1Paige Beanland & 1Scott Strohmeyer

1University of Central Missouri, Warrensburg, Missouri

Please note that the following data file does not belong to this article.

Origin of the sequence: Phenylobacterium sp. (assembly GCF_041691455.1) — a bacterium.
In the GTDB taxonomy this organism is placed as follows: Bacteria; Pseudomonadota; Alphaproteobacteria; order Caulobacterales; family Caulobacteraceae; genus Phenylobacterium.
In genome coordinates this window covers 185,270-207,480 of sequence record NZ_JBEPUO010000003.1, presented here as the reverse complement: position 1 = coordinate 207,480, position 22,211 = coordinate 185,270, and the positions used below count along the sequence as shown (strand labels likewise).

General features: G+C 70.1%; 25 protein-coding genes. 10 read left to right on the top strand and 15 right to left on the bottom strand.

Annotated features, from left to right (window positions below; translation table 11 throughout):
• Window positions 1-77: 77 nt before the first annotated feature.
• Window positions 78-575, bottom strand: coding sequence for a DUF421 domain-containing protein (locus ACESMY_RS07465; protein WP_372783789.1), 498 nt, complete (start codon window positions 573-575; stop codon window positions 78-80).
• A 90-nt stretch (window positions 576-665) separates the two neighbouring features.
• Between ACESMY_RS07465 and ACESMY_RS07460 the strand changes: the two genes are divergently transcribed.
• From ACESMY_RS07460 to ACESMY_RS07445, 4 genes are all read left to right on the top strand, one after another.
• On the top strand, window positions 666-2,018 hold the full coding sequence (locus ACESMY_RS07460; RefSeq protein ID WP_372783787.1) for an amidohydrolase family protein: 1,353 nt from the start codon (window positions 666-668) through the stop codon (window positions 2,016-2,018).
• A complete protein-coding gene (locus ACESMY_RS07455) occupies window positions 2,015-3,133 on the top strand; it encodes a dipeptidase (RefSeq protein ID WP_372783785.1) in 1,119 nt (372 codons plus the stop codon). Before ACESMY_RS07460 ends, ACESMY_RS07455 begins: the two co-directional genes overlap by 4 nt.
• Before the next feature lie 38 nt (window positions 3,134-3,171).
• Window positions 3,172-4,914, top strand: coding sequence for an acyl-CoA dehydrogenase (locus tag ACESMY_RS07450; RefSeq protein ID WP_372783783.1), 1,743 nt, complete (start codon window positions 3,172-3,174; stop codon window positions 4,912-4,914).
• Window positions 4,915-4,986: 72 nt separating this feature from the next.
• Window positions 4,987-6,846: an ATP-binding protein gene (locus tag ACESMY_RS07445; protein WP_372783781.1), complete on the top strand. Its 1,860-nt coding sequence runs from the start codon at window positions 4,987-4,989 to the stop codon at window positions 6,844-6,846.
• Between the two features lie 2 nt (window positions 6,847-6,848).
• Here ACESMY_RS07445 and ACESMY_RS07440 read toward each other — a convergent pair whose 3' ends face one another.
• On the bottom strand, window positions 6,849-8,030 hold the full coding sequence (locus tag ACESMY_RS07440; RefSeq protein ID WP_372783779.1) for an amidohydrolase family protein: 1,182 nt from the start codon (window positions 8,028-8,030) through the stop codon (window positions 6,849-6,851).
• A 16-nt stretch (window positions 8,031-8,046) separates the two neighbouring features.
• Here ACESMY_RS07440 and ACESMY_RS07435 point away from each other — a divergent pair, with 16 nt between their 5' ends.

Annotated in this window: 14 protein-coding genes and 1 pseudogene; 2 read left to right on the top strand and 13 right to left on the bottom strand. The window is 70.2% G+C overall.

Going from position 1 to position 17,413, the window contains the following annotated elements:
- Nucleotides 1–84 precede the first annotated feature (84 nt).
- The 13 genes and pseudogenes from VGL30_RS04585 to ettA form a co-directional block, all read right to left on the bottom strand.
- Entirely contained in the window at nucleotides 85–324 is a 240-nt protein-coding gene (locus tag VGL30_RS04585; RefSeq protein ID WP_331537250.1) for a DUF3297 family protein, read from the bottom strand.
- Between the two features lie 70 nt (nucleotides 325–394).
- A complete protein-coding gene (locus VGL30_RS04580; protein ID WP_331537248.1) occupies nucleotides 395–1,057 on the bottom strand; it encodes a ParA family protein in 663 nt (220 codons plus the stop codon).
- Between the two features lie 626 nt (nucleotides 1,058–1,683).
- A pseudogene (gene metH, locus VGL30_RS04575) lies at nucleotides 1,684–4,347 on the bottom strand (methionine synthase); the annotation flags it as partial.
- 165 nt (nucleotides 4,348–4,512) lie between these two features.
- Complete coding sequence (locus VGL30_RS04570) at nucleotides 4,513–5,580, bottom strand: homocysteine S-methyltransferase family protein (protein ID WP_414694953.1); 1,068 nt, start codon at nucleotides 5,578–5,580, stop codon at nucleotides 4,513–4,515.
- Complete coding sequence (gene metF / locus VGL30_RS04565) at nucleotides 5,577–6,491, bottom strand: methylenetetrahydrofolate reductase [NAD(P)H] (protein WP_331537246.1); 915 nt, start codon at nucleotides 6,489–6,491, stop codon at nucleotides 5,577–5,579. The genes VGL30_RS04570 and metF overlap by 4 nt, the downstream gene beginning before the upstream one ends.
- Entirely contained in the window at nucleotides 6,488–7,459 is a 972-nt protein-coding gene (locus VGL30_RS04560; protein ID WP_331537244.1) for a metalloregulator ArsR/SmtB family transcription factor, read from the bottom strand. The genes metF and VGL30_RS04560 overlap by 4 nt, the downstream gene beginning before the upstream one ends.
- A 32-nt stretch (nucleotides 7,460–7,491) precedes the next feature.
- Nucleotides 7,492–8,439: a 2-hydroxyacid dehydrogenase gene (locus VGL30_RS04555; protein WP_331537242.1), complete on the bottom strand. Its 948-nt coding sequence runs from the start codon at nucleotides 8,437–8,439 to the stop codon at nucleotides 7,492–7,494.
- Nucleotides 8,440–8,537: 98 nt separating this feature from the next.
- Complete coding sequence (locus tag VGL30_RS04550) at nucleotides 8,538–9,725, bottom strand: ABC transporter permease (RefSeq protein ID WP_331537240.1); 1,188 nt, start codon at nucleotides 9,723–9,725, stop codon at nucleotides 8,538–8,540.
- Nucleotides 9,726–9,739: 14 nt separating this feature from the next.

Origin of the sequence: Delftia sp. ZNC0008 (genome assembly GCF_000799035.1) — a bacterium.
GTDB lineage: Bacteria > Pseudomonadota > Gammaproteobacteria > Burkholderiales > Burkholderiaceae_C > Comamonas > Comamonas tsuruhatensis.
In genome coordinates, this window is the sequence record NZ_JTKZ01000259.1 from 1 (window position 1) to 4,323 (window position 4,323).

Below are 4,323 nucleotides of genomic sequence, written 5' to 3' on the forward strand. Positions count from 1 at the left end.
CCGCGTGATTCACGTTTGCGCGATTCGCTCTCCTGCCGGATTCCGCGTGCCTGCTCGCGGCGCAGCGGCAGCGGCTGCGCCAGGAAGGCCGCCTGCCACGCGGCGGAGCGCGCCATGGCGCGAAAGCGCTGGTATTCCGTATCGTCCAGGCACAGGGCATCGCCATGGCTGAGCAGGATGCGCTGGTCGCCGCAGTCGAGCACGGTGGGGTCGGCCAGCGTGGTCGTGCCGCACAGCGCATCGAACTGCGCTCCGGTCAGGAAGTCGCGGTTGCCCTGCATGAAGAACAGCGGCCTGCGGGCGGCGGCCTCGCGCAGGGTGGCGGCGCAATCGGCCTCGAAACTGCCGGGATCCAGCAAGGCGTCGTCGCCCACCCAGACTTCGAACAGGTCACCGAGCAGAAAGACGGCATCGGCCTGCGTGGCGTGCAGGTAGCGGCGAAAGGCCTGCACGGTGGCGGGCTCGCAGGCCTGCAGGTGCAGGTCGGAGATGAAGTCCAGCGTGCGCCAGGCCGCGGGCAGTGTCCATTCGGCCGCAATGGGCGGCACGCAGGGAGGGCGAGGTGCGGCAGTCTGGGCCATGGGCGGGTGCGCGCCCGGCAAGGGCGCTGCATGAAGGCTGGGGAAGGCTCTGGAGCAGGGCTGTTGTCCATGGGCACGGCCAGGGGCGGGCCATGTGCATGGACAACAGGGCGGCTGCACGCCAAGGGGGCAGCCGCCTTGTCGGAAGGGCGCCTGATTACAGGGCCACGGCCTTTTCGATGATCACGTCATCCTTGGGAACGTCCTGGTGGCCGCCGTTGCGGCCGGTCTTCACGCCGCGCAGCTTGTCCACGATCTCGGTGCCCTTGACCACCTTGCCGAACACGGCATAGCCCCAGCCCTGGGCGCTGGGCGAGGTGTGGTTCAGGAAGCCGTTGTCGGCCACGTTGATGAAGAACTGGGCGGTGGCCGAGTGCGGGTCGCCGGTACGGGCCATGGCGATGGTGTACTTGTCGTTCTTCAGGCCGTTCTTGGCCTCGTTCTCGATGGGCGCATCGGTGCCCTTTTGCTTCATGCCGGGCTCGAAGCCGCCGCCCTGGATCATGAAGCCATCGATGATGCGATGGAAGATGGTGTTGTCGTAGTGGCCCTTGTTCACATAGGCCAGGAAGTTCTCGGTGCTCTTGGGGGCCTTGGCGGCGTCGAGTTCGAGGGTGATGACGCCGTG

Pole vault is a highly technical track and field event where the athletes must decipher the precise amount of velocity and the correct take-off angle needed to generate a successful vault. PURPOSE: The aim of this case study was to compare the mechanics of two Division II underclassmen: one male and one female pole vaulter. METHODS: Data were collected using eight infrared cameras. The parameters of 2nd to final step velocity, final step velocity, velocity at pole plant, pole angle for each respective step, pole angle at take-off, drive leg hip angle at take-off, and drive leg knee angle at take-off were measured. RESULTS: The male vaulter exhibited a higher 2nd to final step velocity (5.233m/s vs 3.829m/s), higher final step velocity (4.359m/s vs 4.136m/s), higher pole plant velocity (4.646m/s vs 3.092m/s) than the female vaulter. The pole angle exhibited for the female vaulter at each step was lower than the male vaulter (-17.551o vs 5.241o at the second step, -32.215o vs -15.941o at the first step, and -37.262o vs -33.462o at pole plant). At take-off, the male vaulter also exhibited smaller joint angle at the hip (86.156o vs 152.814o). The female knee angle at take-off was smaller than the male vaulter (73.514o vs 86.317o). CONCLUSION: Differences in pole vault mechanics for two young performers at the Division II level are apparent. Training practices are relatively the same for the performers, but should this be the case? Could the difference in performance variables occur, as a result of differences in by height, strength, body composition, etc. Multiple sex-based differences were observed between the two pole vault athletes, emphasizing the significance of gender consideration in pole vault training to optimize performance.

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